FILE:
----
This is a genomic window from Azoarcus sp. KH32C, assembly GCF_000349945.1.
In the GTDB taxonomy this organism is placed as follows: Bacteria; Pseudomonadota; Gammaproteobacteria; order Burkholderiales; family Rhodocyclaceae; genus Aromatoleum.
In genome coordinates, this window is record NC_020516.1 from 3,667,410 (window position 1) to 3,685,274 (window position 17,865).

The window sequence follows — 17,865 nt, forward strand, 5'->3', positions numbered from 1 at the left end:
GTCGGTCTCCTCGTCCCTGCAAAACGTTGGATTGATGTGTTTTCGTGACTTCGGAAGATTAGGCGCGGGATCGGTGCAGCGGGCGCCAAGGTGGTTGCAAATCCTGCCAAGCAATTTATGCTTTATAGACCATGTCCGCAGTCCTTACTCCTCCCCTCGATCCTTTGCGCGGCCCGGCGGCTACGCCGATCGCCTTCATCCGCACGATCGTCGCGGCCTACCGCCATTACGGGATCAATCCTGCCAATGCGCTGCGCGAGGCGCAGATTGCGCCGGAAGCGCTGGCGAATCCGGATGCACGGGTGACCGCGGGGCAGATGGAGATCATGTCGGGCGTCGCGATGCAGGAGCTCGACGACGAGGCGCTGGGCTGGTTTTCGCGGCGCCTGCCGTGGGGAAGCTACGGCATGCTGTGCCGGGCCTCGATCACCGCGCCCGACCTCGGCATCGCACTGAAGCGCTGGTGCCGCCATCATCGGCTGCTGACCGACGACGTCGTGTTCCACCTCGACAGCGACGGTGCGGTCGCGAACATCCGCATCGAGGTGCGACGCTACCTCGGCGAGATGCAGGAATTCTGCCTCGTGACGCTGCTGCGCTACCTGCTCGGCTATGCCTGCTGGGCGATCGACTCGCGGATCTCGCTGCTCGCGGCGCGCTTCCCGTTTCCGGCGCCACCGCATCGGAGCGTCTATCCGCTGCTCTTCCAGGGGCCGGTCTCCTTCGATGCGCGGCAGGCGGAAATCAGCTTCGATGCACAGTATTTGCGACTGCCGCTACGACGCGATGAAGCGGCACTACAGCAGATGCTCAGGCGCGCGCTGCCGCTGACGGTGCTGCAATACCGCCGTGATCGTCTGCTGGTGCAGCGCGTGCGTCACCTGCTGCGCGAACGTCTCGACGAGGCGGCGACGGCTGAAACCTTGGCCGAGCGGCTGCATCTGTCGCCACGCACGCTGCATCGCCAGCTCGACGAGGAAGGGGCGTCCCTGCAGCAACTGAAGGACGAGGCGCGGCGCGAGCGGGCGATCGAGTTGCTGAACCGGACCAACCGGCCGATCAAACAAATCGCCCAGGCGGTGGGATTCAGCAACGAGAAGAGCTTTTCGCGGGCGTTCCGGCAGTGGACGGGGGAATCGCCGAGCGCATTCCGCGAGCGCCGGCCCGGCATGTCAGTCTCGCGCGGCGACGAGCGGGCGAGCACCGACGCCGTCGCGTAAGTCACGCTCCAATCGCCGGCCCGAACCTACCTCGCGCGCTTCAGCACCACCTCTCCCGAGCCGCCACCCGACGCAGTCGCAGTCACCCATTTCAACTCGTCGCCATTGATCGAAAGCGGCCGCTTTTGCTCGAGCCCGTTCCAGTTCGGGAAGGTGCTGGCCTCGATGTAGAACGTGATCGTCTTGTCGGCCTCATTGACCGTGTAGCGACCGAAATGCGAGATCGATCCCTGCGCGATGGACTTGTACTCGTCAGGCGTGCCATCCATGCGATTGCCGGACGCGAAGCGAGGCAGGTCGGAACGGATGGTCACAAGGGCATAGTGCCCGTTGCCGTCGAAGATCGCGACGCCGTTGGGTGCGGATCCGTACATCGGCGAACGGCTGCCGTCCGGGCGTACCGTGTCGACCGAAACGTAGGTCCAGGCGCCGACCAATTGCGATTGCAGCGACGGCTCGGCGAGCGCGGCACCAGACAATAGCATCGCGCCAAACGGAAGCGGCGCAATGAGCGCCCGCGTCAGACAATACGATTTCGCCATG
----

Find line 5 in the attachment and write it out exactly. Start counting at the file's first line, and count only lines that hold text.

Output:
GTCGGTCTCCTCGTCCCTGCAAAACGTTGGATTGATGTGTTTTCGTGACTTCGGAAGATTAGGCGCGGGATCGGTGCAGCGGGCGCCAAGGTGGTTGCAAATCCTGCCAAGCAATTTATGCTTTATAGACCATGTCCGCAGTCCTTACTCCTCCCCTCGATCCTTTGCGCGGCCCGGCGGCTACGCCGATCGCCTTCATCCGCACGATCGTCGCGGCCTACCGCCATTACGGGATCAATCCTGCCAATGCGCTGCGCGAGGCGCAGATTGCGCCGGAAGCGCTGGCGAATCCGGATGCACGGGTGACCGCGGGGCAGATGGAGATCATGTCGGGCGTCGCGATGCAGGAGCTCGACGACGAGGCGCTGGGCTGGTTTTCGCGGCGCCTGCCGTGGGGAAGCTACGGCATGCTGTGCCGGGCCTCGATCACCGCGCCCGACCTCGGCATCGCACTGAAGCGCTGGTGCCGCCATCATCGGCTGCTGACCGACGACGTCGTGTTCCACCTCGACAGCGACGGTGCGGTCGCGAACATCCGCATCGAGGTGCGACGCTACCTCGGCGAGATGCAGGAATTCTGCCTCGTGACGCTGCTGCGCTACCTGCTCGGCTATGCCTGCTGGGCGATCGACTCGCGGATCTCGCTGCTCGCGGCGCGCTTCCCGTTTCCGGCGCCACCGCATCGGAGCGTCTATCCGCTGCTCTTCCAGGGGCCGGTCTCCTTCGATGCGCGGCAGGCGGAAATCAGCTTCGATGCACAGTATTTGCGACTGCCGCTACGACGCGATGAAGCGGCACTACAGCAGATGCTCAGGCGCGCGCTGCCGCTGACGGTGCTGCAATACCGCCGTGATCGTCTGCTGGTGCAGCGCGTGCGTCACCTGCTGCGCGAACGTCTCGACGAGGCGGCGACGGCTGAAACCTTGGCCGAGCGGCTGCATCTGTCGCCACGCACGCTGCATCGCCAGCTCGACGAGGAAGGGGCGTCCCTGCAGCAACTGAAGGACGAGGCGCGGCGCGAGCGGGCGATCGAGTTGCTGAACCGGACCAACCGGCCGATCAAACAAATCGCCCAGGCGGTGGGATTCAGCAACGAGAAGAGCTTTTCGCGGGCGTTCCGGCAGTGGACGGGGGAATCGCCGAGCGCATTCCGCGAGCGCCGGCCCGGCATGTCAGTCTCGCGCGGCGACGAGCGGGCGAGCACCGACGCCGTCGCGTAAGTCACGCTCCAATCGCCGGCCCGAACCTACCTCGCGCGCTTCAGCACCACCTCTCCCGAGCCGCCACCCGACGCAGTCGCAGTCACCCATTTCAACTCGTCGCCATTGATCGAAAGCGGCCGCTTTTGCTCGAGCCCGTTCCAGTTCGGGAAGGTGCTGGCCTCGATGTAGAACGTGATCGTCTTGTCGGCCTCATTGACCGTGTAGCGACCGAAATGCGAGATCGATCCCTGCGCGATGGACTTGTACTCGTCAGGCGTGCCATCCATGCGATTGCCGGACGCGAAGCGAGGCAGGTCGGAACGGATGGTCACAAGGGCATAGTGCCCGTTGCCGTCGAAGATCGCGACGCCGTTGGGTGCGGATCCGTACATCGGCGAACGGCTGCCGTCCGGGCGTACCGTGTCGACCGAAACGTAGGTCCAGGCGCCGACCAATTGCGATTGCAGCGACGGCTCGGCGAGCGCGGCACCAGACAATAGCATCGCGCCAAACGGAAGCGGCGCAATGAGCGCCCGCGTCAGACAATACGATTTCGCCATG